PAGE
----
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Math Help - Starting point for Riemann sum, Integral proof?

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    Starting point for Riemann sum, Integral proof?

    Suppose f is integrable on the interval [a,b] and Q is a partition of [a,b]. Suppose \epsilon >0. Prove that there exists \delta >0 such that if P is any partition of [a,b] with |P|<\delta and S(P,f) is a Riemann sum then

    |S(P,f)-\int_a^bf|<\epsilon

    I'm mostly just looking for a starting off point, or a direction to go. Should I try proving that S(P,f)=\int_a^bf for \delta small enough? How should I define \delta?
    Last edited by paupsers; February 10th 2010 at 05:13 PM.
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    Still looking for advice. Anyone?
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    MHF Contributor Drexel28's Avatar
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    Quote Originally Posted by paupsers View Post
    Suppose f is bounded on the interval [a,b] and Q is a partition of [a,b]. Suppose \epsilon >0. Prove that there exists \delta >0 such that if P is any partition of [a,b] with |P|<\delta and S(P,f) is a Riemann sum then

    |S(P,f)-\int_a^bf|<\epsilon

    I'm mostly just looking for a starting off point, or a direction to go. Should I try proving that S(P,f)=\int_a^bf for \delta small enough? How should I define \delta?
    what does |P| mean? Is it the mesh?
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    Yes.
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    Still trying to figure this one out. Anyone have any ideas?
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    Quote Originally Posted by paupsers View Post
    Suppose f is bounded on the interval [a,b] and Q is a partition of [a,b]. Suppose \epsilon >0. Prove that there exists \delta >0 such that if P is any partition of [a,b] with |P|<\delta and S(P,f) is a Riemann sum then

    |S(P,f)-\int_a^bf|<\epsilon

    I'm mostly just looking for a starting off point, or a direction to go. Should I try proving that S(P,f)=\int_a^bf for \delta small enough? How should I define \delta?
    As stated the statement is false. That is why on one has answered.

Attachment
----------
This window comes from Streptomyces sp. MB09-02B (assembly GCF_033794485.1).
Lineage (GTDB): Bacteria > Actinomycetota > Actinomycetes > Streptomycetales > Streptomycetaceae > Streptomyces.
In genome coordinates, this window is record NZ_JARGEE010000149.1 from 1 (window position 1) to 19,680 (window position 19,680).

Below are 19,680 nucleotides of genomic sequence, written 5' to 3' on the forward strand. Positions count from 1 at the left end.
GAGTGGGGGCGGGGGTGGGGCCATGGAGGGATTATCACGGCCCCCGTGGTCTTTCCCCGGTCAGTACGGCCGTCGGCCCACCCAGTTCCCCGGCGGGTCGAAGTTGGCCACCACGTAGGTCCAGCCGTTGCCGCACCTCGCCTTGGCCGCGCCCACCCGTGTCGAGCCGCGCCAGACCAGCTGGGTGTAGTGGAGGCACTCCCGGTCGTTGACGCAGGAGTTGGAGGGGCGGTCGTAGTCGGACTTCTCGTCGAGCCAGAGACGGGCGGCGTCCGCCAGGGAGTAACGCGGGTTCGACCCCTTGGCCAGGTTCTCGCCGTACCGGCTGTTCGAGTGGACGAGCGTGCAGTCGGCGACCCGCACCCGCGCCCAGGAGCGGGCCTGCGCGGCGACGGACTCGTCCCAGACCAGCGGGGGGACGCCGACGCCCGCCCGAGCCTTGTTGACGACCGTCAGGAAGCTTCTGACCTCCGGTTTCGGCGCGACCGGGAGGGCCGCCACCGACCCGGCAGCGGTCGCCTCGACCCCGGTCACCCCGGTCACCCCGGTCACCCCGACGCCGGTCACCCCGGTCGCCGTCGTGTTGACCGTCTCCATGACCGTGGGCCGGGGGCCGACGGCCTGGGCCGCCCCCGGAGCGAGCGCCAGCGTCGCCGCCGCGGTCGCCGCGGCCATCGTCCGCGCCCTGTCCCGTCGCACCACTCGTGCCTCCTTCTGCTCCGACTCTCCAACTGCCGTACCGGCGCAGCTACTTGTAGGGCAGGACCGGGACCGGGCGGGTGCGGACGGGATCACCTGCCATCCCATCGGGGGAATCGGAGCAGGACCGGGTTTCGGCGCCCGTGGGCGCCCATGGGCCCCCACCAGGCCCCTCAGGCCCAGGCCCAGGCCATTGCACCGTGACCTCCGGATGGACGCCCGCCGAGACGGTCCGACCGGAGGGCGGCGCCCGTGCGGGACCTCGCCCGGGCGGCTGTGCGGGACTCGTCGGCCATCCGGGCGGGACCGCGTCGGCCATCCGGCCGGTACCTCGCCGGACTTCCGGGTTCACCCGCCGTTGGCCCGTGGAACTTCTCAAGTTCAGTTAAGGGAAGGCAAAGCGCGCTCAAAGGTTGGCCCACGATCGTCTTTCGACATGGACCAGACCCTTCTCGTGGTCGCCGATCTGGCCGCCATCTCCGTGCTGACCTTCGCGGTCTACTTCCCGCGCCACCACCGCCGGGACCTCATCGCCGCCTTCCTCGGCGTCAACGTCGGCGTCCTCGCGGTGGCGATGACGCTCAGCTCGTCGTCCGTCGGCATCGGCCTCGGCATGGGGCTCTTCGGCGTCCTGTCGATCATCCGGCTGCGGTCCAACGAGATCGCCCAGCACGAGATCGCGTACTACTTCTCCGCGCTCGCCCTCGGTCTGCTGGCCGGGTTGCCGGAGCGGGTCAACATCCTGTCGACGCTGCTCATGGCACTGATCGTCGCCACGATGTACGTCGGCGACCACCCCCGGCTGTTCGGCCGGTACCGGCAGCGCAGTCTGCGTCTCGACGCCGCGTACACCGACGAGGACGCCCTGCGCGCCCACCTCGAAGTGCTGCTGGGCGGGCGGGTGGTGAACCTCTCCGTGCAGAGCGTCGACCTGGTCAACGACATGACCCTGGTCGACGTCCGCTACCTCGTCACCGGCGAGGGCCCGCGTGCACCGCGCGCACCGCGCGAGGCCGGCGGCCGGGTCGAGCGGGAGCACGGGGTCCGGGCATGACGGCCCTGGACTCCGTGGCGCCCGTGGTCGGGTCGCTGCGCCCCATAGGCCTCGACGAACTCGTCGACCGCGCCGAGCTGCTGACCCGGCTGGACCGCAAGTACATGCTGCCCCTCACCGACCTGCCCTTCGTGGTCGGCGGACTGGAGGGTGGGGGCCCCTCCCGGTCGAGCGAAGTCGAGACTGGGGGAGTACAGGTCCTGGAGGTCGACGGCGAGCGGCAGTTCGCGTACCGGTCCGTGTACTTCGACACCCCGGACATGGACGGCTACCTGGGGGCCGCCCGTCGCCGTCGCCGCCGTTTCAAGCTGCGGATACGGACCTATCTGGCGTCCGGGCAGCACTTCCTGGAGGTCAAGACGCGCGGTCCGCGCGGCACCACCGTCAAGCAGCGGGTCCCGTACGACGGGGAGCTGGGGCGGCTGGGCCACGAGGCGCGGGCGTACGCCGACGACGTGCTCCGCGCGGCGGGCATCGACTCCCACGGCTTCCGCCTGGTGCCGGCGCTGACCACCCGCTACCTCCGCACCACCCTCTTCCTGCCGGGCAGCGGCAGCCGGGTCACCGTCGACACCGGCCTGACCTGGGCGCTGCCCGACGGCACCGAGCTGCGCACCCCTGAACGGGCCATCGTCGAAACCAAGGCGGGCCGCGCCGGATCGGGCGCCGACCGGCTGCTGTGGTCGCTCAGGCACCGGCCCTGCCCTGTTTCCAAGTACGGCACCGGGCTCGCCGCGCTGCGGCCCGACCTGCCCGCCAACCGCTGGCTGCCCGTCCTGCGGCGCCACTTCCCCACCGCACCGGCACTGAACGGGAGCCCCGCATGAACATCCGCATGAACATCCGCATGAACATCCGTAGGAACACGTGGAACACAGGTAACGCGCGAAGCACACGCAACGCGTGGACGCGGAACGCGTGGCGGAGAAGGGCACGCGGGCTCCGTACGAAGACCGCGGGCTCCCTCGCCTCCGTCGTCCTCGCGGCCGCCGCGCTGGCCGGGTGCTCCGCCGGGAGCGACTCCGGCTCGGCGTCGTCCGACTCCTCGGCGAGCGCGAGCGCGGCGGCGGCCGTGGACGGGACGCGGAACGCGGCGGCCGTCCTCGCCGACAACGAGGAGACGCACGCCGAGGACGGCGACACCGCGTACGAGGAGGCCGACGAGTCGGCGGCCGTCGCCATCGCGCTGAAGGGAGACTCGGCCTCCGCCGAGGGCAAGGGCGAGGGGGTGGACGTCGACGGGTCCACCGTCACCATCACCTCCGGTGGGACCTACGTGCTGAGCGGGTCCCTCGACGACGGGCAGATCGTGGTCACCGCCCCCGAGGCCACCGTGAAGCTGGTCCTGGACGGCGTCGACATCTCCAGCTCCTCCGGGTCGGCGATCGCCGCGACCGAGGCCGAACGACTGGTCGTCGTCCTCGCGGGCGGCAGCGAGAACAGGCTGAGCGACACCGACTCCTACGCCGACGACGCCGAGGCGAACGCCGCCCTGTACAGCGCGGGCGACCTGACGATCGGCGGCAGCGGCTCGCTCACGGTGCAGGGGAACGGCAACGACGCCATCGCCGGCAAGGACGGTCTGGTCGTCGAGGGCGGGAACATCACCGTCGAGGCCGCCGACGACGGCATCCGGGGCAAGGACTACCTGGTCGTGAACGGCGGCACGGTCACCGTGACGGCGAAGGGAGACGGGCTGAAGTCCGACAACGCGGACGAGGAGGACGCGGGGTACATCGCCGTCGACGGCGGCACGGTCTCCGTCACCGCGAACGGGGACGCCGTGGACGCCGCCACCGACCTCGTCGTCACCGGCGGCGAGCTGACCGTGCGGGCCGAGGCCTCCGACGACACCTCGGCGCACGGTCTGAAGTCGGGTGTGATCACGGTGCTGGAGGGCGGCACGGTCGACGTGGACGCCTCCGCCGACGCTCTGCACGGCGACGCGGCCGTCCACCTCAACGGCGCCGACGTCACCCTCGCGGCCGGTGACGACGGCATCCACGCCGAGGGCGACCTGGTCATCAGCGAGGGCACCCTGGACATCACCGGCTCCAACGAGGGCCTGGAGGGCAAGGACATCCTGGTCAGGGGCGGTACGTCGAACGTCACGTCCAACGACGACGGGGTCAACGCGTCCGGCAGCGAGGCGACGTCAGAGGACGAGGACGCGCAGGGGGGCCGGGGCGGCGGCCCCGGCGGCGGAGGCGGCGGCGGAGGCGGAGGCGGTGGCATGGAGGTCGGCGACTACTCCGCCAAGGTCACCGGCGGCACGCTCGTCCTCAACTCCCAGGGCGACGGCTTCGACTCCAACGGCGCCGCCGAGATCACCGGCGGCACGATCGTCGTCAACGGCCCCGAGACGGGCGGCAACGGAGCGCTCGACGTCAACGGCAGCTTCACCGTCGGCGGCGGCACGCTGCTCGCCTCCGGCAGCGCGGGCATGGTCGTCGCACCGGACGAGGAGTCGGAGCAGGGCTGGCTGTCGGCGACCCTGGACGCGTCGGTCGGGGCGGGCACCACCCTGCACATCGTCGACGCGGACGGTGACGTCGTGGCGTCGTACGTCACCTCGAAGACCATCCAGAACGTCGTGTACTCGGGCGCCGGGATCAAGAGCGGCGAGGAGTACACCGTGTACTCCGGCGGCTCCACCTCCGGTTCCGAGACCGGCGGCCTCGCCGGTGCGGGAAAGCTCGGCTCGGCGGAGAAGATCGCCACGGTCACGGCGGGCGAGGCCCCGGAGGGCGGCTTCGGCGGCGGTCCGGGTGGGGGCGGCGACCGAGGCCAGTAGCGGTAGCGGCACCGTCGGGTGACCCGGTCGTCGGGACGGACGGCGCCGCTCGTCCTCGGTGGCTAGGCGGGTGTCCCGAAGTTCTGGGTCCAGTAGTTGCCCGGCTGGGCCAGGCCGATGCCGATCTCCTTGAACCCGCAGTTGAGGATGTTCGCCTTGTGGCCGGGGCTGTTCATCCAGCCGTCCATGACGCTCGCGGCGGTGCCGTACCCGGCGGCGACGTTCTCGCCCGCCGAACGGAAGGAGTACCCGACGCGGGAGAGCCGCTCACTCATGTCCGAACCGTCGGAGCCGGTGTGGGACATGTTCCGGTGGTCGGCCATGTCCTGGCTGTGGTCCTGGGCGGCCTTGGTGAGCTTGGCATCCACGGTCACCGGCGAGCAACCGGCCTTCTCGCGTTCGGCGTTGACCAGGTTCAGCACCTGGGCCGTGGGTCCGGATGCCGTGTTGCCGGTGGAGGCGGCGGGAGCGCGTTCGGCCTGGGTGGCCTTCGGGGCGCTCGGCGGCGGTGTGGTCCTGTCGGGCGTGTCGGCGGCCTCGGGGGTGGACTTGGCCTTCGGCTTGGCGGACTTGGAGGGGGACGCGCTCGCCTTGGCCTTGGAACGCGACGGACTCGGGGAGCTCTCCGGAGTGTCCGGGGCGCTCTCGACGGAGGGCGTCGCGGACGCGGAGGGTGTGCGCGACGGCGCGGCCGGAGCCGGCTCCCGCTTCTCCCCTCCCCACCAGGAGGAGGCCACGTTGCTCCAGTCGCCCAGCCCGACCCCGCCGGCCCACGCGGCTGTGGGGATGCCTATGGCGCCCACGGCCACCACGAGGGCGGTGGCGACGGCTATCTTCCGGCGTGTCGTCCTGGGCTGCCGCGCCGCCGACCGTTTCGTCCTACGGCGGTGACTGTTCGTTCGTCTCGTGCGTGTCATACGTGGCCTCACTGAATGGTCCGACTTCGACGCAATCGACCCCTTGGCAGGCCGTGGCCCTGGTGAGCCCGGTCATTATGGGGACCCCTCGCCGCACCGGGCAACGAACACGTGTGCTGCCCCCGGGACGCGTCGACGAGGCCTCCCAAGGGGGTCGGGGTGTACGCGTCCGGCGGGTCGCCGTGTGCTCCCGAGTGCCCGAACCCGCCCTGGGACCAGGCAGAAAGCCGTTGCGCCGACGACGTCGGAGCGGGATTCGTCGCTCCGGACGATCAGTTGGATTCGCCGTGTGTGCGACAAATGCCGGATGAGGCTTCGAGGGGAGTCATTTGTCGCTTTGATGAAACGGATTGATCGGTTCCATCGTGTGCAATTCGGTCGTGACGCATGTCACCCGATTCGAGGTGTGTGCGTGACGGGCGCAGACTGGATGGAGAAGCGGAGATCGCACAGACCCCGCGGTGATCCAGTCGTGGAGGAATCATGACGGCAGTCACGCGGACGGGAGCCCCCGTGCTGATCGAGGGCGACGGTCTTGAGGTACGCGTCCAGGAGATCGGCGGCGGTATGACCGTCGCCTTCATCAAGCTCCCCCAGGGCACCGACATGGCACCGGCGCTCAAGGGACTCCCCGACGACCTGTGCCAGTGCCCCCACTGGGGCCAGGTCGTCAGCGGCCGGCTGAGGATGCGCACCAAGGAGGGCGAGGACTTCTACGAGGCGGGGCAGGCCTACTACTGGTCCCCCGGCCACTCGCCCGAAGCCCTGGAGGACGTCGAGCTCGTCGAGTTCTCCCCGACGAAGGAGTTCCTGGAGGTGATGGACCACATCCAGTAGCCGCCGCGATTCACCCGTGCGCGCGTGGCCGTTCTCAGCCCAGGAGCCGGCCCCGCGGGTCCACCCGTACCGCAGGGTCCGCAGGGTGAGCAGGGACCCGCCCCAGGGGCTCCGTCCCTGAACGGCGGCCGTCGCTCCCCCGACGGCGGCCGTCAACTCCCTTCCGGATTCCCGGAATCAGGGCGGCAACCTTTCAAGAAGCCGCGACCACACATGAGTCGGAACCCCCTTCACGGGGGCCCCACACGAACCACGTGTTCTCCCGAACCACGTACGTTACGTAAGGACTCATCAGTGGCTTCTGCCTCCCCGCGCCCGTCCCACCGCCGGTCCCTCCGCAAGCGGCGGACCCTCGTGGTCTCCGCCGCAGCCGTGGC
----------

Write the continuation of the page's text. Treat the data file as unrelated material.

It seems to say that if a function is bounded on a closed interval it is Riemann integrable on the interval.
    That is clearly not true.

    On the other hand, if you mean that the function is bounded and Riemann integrable then the conclusion is the very definition of Riemann integrable. So there is nothing to prove, unless you are using a different definition. Are you?
    If so, what is it?

    I suggest that you review the posting and make adjustments.
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    Yes, you're right, part of the hypothesis should be that the function is Riemann integrable.

    Does this proof work?

    Proof: We know L(P,f)\leq S(P,f)\leq U(P,f)
    We also know that L(P,f)\leq \int_a^bf\leq U(P,f)
    This implies that L(P,f)\leq |S(P,f)-\int_a^bf|\leq U(P,f)
    Since f is integrable on [a,b], we know there exists a partition P such that U(P,f)-L(P,f)<\epsilon.
    This implies that |S(P,f)-\int_a^bf|<\epsilon. QED.

    Any advice?
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    MHF Contributor Drexel28's Avatar
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    Quote Originally Posted by paupsers View Post
    Yes, you're right, part of the hypothesis should be that the function is Riemann integrable.

    Does this proof work?

    Proof: We know L(P,f)\leq S(P,f)\leq U(P,f)
    We also know that L(P,f)\leq \int_a^bf\leq U(P,f)
    This implies that L(P,f)\leq |S(P,f)-\int_a^bf|\leq U(P,f)
    Since f is integrable on [a,b], we know there exists a partition P such that U(P,f)-L(P,f)<\epsilon.
    This implies that |S(P,f)-\int_a^bf|<\epsilon. QED.

    Any advice?
    I think the problem for me is I don't know what the hell S(P,f) is. But, assuming that L(P,f)\leqslant S(P,f)\leqslant U(P,f)....since f is integrable L(P,f)\leqslant \int_a^b\text{ }f\text{ }dx\leqslant U(P,f). So, \int_a^b\text{ }f\text{ }dx-S(P,f)\leqslant U(P,f)-L(P,f) and equally valid we see that S(P,f)-\int_a^b\text{ }f\text{ }dx\leqslant U(P,f)-L(P,f). Combining these we get \left|\int_a^b\text{ }f\text{ }dx-S(P,f)\right|\leqslant U(P,f)-L(P,f) for every partition P. Thus, since f is Riemann integrable we see that for every \varepsilon>0 there exists some P\in\wp such that \varepsilon>U(P,f)-L(P,f)<\left|\int_a^b\text{ }f\text{ }dx-S(P,f)\right| and teh conclusion follows.
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    Quote Originally Posted by paupsers View Post
    We know L(P,f)\leq S(P,f)\leq U(P,f)
    We also know that L(P,f)\leq \int_a^bf\leq U(P,f)
    This implies that \color{red}L(P,f)\leq |S(P,f)-\int_a^bf|\leq U(P,f)
    This implies that |S(P,f)-\int_a^bf|<\epsilon. QED.
    The part is red does not follow at once.
    But we can say S(P,f)\leq U(P,f) and -\int_a^bf\leq -L(P,f).
    Then 0\le S(P,f)-\int_a^bf\leq U(P,f)-L(P,f).
    Now finish.
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